Under Sean Payton’s glare, New Orleans Saints rookie Garrett Grayson showing ‘thick skin’

New Orleans Saints coach Sean Payton didn't like the look of the offense when it broke the huddle at one point on Sunday, so he ordered them to do it over again.

"We know you can rap," Payton growled at rookie quarterback Garrett Grayson, "but can you play quarterback?"

Grayson, a Vancouver, Wash., native who favors country music, is not embarking on a rap career. Payton was referring to the rookie talent show performance in which Grayson led the group in a rousing rendition of R. Kelly's "Ignition (Remix)".

"He said I could rap, so I guess that's a good thing," Grayson said after Sunday's practice.

Payton, a former quarterback himself, would be glad to hear that his rookie is taking the criticism in stride.

Quarterbacks, Payton said, must have "thick skin" if they have any hope of prospering in the NFL.

"You've got to get up to speed quickly with what we're doing, how to verbalize it and then how to go out and execute it," Payton said. "I've seen that first hand with Bill (Parcells) and Tony (Romo) in his early years and we'll do the same here with Garrett. The ship's not waiting. It goes. You've got to get up to speed with it."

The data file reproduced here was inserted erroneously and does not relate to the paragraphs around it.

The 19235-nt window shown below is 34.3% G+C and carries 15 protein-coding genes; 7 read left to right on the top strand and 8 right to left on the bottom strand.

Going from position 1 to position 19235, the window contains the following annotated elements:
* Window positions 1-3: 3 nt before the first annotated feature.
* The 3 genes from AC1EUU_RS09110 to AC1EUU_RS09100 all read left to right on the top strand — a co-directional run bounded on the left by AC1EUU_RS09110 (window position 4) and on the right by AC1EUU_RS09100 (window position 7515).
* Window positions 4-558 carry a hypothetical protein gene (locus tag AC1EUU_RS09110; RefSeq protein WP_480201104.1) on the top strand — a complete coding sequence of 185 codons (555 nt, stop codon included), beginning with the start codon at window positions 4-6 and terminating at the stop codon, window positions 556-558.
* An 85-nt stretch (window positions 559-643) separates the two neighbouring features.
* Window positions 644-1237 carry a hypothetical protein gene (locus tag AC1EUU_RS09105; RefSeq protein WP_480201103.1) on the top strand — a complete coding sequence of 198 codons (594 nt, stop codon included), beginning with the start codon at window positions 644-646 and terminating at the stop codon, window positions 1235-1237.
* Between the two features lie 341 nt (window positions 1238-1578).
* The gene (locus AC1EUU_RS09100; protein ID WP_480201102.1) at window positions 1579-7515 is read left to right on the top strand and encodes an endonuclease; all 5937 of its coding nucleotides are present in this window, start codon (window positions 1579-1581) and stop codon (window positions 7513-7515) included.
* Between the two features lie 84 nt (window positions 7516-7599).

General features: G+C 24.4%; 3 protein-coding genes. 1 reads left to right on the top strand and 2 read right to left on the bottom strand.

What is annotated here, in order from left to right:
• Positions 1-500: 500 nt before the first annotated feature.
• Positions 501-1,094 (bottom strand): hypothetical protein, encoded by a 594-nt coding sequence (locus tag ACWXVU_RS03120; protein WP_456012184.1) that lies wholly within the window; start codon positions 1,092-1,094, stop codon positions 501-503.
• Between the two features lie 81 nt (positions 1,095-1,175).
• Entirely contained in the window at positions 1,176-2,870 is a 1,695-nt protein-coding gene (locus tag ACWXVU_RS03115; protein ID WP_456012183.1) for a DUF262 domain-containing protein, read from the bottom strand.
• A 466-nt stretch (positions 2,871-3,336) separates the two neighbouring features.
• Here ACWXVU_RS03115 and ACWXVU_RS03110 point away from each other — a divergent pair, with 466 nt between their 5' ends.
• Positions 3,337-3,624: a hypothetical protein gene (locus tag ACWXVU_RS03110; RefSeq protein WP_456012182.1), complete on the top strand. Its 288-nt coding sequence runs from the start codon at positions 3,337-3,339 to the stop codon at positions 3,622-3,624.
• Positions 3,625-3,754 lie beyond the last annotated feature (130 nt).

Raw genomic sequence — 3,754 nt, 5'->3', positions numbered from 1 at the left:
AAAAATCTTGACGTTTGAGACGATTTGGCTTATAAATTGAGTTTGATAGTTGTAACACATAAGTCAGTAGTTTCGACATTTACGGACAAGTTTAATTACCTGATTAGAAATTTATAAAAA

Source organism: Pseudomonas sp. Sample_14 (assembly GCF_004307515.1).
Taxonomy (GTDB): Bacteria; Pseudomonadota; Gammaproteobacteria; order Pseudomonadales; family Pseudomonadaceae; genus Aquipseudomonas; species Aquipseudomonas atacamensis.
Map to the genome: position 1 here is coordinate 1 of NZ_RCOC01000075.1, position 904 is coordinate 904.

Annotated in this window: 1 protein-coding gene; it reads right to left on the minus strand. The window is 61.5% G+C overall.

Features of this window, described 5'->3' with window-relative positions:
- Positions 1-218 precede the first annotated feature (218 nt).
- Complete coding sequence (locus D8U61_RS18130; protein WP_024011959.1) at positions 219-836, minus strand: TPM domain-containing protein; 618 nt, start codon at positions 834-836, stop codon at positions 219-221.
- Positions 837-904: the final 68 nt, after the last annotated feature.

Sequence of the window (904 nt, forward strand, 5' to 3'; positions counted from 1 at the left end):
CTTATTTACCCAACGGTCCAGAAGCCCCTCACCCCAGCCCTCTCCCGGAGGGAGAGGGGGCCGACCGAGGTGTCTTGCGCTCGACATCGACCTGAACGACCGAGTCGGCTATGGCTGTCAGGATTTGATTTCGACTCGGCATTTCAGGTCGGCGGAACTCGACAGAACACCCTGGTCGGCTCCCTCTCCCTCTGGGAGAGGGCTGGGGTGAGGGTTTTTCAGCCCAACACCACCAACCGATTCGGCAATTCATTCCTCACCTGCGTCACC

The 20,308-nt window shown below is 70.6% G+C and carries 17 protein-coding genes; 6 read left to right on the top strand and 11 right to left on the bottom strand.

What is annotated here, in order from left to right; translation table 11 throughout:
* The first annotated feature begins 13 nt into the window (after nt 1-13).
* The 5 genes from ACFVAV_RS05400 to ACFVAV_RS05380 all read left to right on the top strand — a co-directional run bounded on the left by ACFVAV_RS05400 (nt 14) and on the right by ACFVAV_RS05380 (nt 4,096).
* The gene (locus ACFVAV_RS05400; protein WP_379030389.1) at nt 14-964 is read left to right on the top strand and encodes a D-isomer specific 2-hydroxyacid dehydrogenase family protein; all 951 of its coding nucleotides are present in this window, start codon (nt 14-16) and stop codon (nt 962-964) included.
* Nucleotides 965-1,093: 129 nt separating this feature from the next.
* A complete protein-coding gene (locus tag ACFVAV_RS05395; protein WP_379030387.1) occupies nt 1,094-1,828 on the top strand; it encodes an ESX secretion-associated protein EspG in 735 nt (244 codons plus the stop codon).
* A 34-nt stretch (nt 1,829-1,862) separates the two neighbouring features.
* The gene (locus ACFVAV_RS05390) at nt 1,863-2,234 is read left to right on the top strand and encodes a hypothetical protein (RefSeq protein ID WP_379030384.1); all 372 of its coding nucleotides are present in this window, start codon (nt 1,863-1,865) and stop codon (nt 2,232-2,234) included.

Grayson, the youngest of three quarterbacks in camp behind starter Drew Brees, said he's been working diligently to do just that.

The nature of running a complex NFL offense is that actually throwing the football is just a small part of the requirement.

The first hurdle, Grayson said, is "just spitting out the play correctly."

"We've got some plays that are 18, 20 words long," he said.

After verbalizing the play, next comes "getting in the right formation, lining up correctly and completing the pass."

Grayson said the end of that list will get easier as he gets more comfortable with the beginning.

"I think that just comes with time in knowing the offense," he said. "I felt that way in college. My first year with coach Mac (Jim McElwain), my sophomore year, I wasn't as comfortable, so it took me a while. You get through your reads slower. Your feet won't be right. Little things like that."

Grayson said it's been an "honor" to work alongside Brees, and he's gotten a close-up view of his perfectionism.

"If he has an incomplete pass, he is upset. He takes everything very seriously and if it doesn't go perfectly, he wants to do it again," Grayson said. "Everything he does has a rhyme or reason to it. It's obviously paid off for him."

As the youngest and newest member of the Saints' quarterback club, Grayson said he's endured only the mildest of hazing, like fetching water or a playbook.

"I'm totally fine with it," he said.

But Grayson will turn down any requests for a musical encore.

"My singing's done," he said. "I'm retired."

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